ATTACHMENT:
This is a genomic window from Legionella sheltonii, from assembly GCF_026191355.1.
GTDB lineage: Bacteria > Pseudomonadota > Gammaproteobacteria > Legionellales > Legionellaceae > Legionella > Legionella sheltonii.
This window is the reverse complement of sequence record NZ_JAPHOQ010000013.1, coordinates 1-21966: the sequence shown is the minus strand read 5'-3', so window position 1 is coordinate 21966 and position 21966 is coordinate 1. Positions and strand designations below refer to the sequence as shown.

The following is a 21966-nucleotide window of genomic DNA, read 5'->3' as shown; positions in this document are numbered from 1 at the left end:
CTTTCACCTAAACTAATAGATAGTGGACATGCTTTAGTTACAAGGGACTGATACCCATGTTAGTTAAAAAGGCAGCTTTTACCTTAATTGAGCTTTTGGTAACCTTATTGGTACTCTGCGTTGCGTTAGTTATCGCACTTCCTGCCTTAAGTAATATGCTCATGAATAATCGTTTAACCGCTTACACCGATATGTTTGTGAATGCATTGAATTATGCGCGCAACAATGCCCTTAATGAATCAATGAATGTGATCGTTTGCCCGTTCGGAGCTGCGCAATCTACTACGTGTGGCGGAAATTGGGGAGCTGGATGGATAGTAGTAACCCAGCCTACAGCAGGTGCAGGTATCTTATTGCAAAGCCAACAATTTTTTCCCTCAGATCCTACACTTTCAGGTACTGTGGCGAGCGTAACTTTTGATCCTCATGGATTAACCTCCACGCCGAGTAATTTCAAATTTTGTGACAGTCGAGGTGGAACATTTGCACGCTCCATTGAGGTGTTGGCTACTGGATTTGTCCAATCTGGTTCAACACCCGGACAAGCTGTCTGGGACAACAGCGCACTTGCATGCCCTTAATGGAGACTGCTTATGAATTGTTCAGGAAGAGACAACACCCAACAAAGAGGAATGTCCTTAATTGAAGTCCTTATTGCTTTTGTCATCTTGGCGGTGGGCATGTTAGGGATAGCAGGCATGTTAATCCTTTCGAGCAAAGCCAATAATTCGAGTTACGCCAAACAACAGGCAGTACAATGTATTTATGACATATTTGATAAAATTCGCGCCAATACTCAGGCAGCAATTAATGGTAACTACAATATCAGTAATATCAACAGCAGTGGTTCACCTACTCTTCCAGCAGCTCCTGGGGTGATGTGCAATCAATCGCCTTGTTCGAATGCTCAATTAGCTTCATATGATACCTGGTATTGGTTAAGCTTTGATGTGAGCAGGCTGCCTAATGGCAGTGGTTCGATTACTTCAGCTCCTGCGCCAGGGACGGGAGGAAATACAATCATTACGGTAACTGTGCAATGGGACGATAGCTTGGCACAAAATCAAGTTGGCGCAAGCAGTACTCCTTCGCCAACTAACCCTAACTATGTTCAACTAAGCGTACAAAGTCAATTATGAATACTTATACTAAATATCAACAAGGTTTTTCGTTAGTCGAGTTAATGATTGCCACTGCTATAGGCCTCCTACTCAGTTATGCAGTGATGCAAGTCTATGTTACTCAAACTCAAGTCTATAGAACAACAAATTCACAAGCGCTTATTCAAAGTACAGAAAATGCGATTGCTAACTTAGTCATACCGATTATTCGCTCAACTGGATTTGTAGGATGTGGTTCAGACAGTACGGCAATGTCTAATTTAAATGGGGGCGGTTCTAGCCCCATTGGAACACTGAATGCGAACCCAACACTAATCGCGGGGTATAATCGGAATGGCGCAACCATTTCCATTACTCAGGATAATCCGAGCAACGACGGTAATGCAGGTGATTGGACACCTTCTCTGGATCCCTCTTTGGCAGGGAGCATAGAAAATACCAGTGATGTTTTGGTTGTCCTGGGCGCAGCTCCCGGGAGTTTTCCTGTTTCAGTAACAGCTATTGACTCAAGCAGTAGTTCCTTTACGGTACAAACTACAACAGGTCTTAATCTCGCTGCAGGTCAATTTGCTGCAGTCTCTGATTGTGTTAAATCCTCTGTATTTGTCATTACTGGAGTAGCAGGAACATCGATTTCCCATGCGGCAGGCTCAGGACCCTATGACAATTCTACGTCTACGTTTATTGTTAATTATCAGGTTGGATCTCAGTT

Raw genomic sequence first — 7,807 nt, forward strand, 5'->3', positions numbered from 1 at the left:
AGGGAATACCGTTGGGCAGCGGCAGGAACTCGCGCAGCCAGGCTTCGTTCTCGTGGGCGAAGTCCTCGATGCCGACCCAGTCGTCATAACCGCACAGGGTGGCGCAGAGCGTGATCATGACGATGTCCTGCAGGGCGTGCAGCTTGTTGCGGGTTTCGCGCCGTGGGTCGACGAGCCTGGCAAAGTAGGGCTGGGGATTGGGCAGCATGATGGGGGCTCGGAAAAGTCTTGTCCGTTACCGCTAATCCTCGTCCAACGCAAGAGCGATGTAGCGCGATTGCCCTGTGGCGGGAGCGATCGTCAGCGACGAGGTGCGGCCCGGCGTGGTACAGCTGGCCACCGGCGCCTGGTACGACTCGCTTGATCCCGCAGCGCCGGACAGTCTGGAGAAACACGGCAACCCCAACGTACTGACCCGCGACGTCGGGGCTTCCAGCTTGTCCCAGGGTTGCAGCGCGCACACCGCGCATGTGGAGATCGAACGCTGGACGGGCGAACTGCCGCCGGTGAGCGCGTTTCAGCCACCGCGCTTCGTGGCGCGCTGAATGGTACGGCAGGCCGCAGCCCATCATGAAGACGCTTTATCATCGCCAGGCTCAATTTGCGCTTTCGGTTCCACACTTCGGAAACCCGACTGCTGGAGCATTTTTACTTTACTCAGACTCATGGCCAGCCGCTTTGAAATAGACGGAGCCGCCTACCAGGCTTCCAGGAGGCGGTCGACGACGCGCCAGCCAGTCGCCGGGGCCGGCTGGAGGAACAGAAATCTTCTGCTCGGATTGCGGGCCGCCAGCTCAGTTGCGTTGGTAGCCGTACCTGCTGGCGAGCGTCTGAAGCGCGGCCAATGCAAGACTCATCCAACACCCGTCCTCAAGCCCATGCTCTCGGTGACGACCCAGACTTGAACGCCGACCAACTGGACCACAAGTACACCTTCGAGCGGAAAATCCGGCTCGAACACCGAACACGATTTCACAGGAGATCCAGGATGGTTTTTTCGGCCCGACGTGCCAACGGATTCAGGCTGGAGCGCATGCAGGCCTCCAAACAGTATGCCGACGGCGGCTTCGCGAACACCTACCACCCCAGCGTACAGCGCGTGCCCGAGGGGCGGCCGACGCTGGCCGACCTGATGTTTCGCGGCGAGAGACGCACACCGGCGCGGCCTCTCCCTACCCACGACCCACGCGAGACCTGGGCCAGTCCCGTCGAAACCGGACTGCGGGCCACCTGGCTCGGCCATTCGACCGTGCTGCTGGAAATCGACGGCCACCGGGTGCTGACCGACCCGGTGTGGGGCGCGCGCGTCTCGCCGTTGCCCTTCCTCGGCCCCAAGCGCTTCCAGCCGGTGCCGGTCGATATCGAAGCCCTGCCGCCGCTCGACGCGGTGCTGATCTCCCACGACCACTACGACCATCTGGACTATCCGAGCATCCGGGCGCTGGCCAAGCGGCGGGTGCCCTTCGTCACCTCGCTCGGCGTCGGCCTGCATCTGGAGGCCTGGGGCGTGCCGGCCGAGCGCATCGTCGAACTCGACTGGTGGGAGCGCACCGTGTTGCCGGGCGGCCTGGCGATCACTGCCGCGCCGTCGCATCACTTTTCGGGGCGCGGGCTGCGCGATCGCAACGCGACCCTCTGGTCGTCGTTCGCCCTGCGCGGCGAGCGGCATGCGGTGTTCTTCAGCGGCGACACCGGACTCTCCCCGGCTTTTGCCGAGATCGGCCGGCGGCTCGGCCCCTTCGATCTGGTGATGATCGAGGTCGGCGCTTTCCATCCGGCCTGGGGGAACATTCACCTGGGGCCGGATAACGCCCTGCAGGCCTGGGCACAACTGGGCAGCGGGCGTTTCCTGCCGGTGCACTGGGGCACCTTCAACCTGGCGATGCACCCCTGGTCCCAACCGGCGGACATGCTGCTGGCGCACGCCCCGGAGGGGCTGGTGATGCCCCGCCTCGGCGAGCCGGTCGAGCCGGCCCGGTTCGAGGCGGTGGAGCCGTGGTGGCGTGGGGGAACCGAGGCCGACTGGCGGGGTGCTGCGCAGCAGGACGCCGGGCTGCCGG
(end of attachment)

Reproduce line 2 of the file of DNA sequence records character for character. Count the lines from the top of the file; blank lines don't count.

GTDB lineage: Bacteria > Pseudomonadota > Gammaproteobacteria > Legionellales > Legionellaceae > Legionella > Legionella sheltonii.